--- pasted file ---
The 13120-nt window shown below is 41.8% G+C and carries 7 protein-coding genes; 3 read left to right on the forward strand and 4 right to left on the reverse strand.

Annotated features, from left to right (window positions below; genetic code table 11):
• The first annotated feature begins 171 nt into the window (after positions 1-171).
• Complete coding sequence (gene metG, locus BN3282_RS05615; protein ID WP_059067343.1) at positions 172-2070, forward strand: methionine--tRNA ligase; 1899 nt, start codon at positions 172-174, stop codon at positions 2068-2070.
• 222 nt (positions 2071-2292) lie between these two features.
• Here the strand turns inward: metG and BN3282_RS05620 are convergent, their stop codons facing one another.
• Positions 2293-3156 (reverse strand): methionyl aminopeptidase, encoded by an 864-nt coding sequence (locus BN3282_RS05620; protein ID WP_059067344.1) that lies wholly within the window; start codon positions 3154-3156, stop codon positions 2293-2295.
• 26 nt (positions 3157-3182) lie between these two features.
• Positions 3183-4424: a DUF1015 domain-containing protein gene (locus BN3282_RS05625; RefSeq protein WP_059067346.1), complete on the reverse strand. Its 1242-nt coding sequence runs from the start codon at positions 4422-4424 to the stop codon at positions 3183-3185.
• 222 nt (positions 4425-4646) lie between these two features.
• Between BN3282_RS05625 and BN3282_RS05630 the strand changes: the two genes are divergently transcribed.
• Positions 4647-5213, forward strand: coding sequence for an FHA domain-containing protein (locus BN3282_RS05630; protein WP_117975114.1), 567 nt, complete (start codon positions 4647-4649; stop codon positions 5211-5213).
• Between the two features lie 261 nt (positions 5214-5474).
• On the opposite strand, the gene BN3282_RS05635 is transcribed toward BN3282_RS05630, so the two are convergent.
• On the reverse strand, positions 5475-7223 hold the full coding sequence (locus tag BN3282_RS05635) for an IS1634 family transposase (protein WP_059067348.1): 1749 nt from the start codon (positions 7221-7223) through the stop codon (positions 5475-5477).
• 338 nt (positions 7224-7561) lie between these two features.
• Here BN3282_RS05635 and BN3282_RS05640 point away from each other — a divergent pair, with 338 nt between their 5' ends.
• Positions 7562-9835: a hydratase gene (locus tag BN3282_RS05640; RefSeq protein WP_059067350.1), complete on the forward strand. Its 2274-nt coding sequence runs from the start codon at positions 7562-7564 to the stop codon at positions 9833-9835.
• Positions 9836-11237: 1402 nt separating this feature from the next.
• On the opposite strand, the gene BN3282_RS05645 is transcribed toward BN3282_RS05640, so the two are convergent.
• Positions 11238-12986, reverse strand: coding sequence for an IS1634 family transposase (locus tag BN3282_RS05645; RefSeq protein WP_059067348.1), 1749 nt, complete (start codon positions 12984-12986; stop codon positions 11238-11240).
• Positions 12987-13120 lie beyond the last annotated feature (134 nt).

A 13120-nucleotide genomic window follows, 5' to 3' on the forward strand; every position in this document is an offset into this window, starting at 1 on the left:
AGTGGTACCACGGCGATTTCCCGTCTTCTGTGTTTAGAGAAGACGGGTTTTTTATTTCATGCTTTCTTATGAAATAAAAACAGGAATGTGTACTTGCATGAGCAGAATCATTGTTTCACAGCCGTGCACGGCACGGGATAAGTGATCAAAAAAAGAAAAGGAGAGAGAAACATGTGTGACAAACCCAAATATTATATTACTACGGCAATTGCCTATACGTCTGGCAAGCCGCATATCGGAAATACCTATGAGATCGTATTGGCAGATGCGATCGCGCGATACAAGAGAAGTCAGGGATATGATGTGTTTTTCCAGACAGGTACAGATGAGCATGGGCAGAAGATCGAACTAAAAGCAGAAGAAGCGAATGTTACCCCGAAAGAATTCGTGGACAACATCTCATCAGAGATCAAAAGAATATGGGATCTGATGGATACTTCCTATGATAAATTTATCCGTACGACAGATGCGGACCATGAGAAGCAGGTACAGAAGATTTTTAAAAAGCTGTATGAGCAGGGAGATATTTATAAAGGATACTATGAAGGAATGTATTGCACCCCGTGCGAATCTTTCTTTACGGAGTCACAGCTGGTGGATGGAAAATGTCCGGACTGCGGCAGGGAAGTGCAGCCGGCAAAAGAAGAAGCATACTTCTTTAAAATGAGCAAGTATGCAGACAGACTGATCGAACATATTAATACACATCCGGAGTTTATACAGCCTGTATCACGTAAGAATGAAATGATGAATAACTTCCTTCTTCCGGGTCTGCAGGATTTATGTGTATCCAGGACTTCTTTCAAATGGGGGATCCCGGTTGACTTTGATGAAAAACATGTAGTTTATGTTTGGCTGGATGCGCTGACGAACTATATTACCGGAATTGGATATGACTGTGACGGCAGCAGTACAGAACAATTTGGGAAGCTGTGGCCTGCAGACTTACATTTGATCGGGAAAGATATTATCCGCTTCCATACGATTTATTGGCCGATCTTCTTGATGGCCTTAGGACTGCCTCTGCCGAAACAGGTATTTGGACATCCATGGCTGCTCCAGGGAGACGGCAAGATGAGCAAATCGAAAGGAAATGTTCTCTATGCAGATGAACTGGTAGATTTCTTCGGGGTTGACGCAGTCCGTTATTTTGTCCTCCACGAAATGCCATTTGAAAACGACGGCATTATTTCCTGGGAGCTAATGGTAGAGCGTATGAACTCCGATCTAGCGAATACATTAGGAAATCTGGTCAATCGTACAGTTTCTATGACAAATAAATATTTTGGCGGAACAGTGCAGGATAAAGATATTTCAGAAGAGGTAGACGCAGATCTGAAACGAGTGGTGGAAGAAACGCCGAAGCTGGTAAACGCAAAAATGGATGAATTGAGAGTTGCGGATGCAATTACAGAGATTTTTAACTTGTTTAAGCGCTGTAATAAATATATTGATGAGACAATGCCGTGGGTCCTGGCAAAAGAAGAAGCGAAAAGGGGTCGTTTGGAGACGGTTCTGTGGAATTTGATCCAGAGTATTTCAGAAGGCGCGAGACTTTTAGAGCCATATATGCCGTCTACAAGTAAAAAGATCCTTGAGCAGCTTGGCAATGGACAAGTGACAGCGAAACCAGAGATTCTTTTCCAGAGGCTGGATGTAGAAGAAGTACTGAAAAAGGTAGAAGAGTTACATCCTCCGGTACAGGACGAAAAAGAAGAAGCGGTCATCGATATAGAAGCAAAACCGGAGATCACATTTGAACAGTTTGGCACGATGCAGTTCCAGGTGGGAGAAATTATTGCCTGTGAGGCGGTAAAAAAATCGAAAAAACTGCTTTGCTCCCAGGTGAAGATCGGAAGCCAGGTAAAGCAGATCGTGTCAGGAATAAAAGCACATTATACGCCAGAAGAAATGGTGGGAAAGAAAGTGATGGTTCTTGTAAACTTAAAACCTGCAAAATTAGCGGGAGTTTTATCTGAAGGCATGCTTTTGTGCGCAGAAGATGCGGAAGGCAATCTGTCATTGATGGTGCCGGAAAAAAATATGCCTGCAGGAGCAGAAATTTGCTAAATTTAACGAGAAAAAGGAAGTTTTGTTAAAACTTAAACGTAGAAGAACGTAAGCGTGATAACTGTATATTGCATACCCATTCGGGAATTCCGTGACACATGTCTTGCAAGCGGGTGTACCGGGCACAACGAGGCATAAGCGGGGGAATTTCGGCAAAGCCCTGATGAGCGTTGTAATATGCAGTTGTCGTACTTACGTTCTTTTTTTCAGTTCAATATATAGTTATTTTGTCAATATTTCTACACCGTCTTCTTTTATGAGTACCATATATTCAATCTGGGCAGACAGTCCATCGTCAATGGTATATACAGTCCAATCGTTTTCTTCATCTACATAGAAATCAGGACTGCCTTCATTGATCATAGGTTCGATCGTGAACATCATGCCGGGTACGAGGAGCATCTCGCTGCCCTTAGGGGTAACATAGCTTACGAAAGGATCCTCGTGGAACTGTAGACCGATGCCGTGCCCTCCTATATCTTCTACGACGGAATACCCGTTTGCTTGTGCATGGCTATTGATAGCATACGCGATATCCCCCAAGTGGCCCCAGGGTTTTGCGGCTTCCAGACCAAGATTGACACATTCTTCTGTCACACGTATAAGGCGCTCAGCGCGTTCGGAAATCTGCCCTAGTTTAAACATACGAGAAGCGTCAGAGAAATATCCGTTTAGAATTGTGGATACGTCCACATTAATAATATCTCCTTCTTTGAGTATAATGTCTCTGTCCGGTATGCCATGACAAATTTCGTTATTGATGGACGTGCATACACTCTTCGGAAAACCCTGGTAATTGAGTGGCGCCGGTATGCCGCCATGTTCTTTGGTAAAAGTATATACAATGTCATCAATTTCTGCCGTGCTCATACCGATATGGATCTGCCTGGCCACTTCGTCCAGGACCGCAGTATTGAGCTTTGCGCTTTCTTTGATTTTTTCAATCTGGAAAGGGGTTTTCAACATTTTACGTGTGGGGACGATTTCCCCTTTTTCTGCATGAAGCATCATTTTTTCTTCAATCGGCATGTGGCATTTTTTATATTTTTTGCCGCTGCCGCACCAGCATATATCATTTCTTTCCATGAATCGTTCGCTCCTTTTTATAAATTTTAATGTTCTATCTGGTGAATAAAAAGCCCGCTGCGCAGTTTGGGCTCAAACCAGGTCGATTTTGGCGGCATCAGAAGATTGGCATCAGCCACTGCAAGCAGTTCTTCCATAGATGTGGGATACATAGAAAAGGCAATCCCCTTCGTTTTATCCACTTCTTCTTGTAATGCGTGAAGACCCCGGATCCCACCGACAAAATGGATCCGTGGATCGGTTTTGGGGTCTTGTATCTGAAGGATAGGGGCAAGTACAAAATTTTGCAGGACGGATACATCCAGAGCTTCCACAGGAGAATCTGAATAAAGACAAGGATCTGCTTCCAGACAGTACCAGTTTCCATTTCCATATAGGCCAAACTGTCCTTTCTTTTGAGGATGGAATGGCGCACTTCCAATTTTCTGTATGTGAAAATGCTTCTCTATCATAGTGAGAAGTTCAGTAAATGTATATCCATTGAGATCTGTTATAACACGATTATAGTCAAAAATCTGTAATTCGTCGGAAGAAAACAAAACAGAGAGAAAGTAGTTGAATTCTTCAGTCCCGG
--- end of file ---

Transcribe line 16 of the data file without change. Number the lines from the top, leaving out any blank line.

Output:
• 338 nt (positions 7224-7561) lie between these two features.